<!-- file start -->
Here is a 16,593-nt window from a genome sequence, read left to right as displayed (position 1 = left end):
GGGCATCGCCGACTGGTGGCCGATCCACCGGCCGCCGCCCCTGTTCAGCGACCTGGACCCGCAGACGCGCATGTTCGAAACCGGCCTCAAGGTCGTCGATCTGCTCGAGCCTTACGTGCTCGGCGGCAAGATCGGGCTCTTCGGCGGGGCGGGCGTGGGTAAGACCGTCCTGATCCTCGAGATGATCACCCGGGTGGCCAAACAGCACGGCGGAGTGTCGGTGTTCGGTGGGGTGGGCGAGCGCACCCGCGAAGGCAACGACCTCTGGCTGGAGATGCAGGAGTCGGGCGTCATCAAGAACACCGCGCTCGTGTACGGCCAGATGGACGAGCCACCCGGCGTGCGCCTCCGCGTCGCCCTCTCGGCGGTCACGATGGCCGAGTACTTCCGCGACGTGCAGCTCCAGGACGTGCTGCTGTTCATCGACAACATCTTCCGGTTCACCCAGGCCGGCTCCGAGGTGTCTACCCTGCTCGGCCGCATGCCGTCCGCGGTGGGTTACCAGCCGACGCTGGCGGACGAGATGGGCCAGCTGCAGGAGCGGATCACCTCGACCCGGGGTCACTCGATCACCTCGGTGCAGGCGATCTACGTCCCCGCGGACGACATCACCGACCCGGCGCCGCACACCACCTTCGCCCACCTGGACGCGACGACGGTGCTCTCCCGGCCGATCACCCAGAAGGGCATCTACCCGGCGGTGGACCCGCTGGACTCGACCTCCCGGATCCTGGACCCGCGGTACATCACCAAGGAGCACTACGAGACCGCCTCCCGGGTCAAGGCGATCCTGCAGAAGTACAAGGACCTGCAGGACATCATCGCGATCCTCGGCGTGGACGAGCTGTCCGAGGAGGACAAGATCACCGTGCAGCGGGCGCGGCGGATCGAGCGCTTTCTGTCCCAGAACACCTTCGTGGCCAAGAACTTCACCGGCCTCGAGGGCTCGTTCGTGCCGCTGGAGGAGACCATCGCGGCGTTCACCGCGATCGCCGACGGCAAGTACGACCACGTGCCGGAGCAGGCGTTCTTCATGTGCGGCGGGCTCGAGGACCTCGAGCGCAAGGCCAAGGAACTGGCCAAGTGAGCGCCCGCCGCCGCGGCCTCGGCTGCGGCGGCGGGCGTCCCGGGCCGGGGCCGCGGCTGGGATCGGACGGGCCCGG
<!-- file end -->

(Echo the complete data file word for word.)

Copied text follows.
Here is a 16,593-nt window from a genome sequence, read left to right as displayed (position 1 = left end):
GGGCATCGCCGACTGGTGGCCGATCCACCGGCCGCCGCCCCTGTTCAGCGACCTGGACCCGCAGACGCGCATGTTCGAAACCGGCCTCAAGGTCGTCGATCTGCTCGAGCCTTACGTGCTCGGCGGCAAGATCGGGCTCTTCGGCGGGGCGGGCGTGGGTAAGACCGTCCTGATCCTCGAGATGATCACCCGGGTGGCCAAACAGCACGGCGGAGTGTCGGTGTTCGGTGGGGTGGGCGAGCGCACCCGCGAAGGCAACGACCTCTGGCTGGAGATGCAGGAGTCGGGCGTCATCAAGAACACCGCGCTCGTGTACGGCCAGATGGACGAGCCACCCGGCGTGCGCCTCCGCGTCGCCCTCTCGGCGGTCACGATGGCCGAGTACTTCCGCGACGTGCAGCTCCAGGACGTGCTGCTGTTCATCGACAACATCTTCCGGTTCACCCAGGCCGGCTCCGAGGTGTCTACCCTGCTCGGCCGCATGCCGTCCGCGGTGGGTTACCAGCCGACGCTGGCGGACGAGATGGGCCAGCTGCAGGAGCGGATCACCTCGACCCGGGGTCACTCGATCACCTCGGTGCAGGCGATCTACGTCCCCGCGGACGACATCACCGACCCGGCGCCGCACACCACCTTCGCCCACCTGGACGCGACGACGGTGCTCTCCCGGCCGATCACCCAGAAGGGCATCTACCCGGCGGTGGACCCGCTGGACTCGACCTCCCGGATCCTGGACCCGCGGTACATCACCAAGGAGCACTACGAGACCGCCTCCCGGGTCAAGGCGATCCTGCAGAAGTACAAGGACCTGCAGGACATCATCGCGATCCTCGGCGTGGACGAGCTGTCCGAGGAGGACAAGATCACCGTGCAGCGGGCGCGGCGGATCGAGCGCTTTCTGTCCCAGAACACCTTCGTGGCCAAGAACTTCACCGGCCTCGAGGGCTCGTTCGTGCCGCTGGAGGAGACCATCGCGGCGTTCACCGCGATCGCCGACGGCAAGTACGACCACGTGCCGGAGCAGGCGTTCTTCATGTGCGGCGGGCTCGAGGACCTCGAGCGCAAGGCCAAGGAACTGGCCAAGTGAGCGCCCGCCGCCGCGGCCTCGGCTGCGGCGGCGGGCGTCCCGGGCCGGGGCCGCGGCTGGGATCGGACGGGCCCGG